In a year when the global recession topped international financial stories, some surprisingly strong local business stories were selected by the staff of the Business Today section as the most important regional business news of 2010.
1. Buffalo's continued emergence as a super-regional banking center took major strides forward with several purchases by First Niagara Financial Group and M&T Bank Corp. and the continued presence of HSBC Bank. First Niagara bought Harleysville National Corp. in eastern Pennsylvania in April, and agreed in August to buy NewAlliance Bancshares for about $1.5 billion. "I'm a shooter and I'm comfortable taking the shots," said John Koelmel, First Niagara CEO. The deals have pushed First Niagara into the top 25 largest U.S.-based banks with $29 billion in assets, $18 billion in deposits, and $14 billion in loans. The bank has tripled in size in two years. M&T Bank, meanwhile, announced a deal in November to buy Wilmington Trust Corp., Delaware's No. 1 bank. M&T now has $78.6 billion in assets, $58.9 billion in deposits and $57 billion in loans. Last week, a noted Wall Street analyst compared Buffalo to Charlotte, N.C., as an emerging banking center.
2. The construction of the Yahoo data center in Niagara County and the granting of 25 megawatts of low-cost power to Verizon to build a giant $1.12 billion data center, also in Somerset, has shown one possible industrial future for the region. The low-cost power and cool temperatures are attractive to the companies that operate the giant computer farms. On the downside, the facilities were attracted using huge tax concessions and they do not employ as many people as a factory or large service center.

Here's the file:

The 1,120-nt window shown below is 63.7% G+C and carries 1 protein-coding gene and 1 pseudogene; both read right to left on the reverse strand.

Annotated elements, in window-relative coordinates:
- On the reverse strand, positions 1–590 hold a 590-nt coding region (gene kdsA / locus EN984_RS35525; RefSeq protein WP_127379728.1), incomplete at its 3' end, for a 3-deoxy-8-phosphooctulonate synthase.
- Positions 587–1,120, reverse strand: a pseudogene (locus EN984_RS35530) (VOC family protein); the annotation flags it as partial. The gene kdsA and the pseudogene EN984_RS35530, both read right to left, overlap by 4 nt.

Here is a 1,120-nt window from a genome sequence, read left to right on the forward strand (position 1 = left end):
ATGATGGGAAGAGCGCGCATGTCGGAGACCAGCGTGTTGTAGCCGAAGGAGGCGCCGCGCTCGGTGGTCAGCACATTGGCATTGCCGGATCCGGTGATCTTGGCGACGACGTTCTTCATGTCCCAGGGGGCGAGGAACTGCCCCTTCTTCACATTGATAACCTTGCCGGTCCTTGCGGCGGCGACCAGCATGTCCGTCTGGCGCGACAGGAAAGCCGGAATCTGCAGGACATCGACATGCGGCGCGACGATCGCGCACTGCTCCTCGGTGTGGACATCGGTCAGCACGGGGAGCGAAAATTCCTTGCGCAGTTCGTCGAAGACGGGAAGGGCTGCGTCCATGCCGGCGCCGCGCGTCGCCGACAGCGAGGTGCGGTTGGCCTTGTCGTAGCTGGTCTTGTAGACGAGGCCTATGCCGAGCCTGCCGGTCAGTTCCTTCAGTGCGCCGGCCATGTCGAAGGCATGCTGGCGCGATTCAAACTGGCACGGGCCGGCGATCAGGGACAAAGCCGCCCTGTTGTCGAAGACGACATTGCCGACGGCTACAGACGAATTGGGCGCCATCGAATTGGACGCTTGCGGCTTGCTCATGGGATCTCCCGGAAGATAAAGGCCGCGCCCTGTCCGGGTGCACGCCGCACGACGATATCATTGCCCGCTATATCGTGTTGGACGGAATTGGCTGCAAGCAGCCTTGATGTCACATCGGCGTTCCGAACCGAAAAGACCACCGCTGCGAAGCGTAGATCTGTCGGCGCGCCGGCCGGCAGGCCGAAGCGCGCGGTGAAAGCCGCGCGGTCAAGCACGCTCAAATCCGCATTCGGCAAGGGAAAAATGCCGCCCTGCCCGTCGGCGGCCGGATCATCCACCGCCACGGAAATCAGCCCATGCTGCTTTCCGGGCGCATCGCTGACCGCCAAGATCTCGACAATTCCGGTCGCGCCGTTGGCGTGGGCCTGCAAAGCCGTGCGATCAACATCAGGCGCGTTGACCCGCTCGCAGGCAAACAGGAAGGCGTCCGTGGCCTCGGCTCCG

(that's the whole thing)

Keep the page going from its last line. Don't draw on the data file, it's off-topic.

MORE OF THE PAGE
3. As the rest of the country struggled back from the Great Recession, the slow-and-steady Western New York economy sidestepped most of the damage. The housing bubble that popped across the nation didn't have much effect here, so people in our region were better off. The other reason for our stability is less bright: the region has never fully recovered from previous recessions, so there was less to lose, particularly in manufacturing. Looking forward, William C. Dudley, president of the Federal Reserve Bank of New York, said the region's economy will be less cyclical and could see growth from the medical sector and the banking industry.
4. The Statler Towers has a powerful hold on the region's imagination. It stands as a monument to Buffalo's former greatness, and seeing it boarded up has hit a nerve. A Facebook page devoted to the building has more than 580 members. But saving the building has been a yearlong debacle in Bankruptcy Court, with bidders trying and failing to secure ownership. As of today, local restaurateur Mark Croce hopes to be the designated developer of the 18-story hotel, either as the owner or with the city owning the building.
5. The threat of HSBC Bank and the Phillips Lytle law firm leaving the HSBC Tower in downtown Buffalo puts terror into the commercial real estate community. Losing the two principal tenants would open up 738,000 square feet of Class A office space and could draw tenants from many of the city's older buildings, creating large vacancies in a city with little growth. That would depress the value of much of the other commercial real estate. The mayor's office is in a tough spot: first it wants to make sure the bank and its 2,200 employees stay in the city, and second it hopes they stay where they are.